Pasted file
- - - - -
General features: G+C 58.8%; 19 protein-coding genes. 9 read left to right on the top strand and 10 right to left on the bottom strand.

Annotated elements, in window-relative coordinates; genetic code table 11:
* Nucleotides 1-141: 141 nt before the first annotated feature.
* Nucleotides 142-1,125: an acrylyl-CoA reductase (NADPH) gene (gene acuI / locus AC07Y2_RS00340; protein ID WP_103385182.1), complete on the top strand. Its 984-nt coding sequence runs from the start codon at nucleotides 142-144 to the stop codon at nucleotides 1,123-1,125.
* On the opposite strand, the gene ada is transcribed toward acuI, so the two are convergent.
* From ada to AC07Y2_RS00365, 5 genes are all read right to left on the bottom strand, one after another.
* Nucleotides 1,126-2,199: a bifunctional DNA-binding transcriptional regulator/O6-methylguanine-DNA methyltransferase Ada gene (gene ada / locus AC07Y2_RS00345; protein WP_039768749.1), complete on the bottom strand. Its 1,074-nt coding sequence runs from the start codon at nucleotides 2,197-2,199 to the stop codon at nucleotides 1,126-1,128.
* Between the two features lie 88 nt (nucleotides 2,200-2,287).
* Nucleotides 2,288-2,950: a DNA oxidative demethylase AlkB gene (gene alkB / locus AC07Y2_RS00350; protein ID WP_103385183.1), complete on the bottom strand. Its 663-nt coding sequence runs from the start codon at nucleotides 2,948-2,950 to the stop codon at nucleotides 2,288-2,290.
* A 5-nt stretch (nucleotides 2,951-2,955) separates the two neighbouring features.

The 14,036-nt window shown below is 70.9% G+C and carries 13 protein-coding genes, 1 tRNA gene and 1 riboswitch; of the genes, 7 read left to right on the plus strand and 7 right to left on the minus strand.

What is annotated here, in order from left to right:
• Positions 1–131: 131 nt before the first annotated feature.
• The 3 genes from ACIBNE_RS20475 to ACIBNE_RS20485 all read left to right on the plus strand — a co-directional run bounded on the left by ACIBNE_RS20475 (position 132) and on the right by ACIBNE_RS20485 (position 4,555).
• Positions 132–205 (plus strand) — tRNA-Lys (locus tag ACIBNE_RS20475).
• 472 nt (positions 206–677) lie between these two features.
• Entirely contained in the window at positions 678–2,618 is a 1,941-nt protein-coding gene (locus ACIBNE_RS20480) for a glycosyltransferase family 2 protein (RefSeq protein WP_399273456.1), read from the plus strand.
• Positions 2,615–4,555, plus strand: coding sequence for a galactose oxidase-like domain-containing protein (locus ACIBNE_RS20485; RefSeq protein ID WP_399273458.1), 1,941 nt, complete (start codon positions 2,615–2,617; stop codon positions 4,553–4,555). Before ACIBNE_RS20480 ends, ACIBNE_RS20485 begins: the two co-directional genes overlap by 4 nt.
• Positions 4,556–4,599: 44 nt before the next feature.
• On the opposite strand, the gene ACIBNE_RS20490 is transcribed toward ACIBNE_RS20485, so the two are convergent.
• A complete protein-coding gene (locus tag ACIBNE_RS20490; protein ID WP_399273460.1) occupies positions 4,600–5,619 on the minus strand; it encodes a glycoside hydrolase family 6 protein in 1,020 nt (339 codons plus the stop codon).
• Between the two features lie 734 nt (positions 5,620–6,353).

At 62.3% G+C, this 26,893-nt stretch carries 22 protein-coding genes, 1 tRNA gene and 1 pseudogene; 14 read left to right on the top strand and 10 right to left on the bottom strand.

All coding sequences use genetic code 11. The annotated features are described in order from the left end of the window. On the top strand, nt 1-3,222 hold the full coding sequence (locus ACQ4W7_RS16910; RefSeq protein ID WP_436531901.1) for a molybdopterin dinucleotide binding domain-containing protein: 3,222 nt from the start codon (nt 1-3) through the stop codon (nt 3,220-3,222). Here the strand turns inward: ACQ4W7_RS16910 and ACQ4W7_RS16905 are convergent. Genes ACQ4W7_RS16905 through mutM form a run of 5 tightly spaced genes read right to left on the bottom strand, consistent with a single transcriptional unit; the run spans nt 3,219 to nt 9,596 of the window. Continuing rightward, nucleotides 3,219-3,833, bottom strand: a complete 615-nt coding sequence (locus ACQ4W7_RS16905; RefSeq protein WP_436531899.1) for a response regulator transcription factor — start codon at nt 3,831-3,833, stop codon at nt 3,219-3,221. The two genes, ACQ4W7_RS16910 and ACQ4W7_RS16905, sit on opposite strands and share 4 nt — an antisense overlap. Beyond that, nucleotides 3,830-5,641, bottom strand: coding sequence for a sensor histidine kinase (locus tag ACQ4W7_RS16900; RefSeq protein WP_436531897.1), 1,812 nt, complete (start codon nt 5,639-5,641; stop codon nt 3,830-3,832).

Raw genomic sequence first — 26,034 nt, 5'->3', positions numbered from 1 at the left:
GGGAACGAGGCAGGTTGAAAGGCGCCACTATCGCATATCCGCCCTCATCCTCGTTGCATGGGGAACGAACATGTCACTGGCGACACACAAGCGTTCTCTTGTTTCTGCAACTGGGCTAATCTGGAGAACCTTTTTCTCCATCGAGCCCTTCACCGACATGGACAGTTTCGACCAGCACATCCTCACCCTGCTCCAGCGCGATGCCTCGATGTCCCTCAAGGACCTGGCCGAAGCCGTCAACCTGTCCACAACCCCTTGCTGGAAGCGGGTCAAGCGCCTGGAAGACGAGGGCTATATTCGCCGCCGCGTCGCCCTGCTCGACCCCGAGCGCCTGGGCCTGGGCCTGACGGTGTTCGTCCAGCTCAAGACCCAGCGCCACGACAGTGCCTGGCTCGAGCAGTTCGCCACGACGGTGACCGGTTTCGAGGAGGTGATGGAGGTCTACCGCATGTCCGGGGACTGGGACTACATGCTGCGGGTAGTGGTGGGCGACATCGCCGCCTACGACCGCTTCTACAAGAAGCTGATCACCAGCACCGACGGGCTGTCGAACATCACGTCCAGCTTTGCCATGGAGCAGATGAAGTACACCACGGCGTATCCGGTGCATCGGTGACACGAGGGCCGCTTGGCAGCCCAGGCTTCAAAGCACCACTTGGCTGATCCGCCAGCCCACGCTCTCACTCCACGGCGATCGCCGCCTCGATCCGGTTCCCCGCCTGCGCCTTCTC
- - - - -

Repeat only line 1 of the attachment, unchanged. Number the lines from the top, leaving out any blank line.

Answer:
General features: G+C 58.8%; 19 protein-coding genes. 9 read left to right on the top strand and 10 right to left on the bottom strand.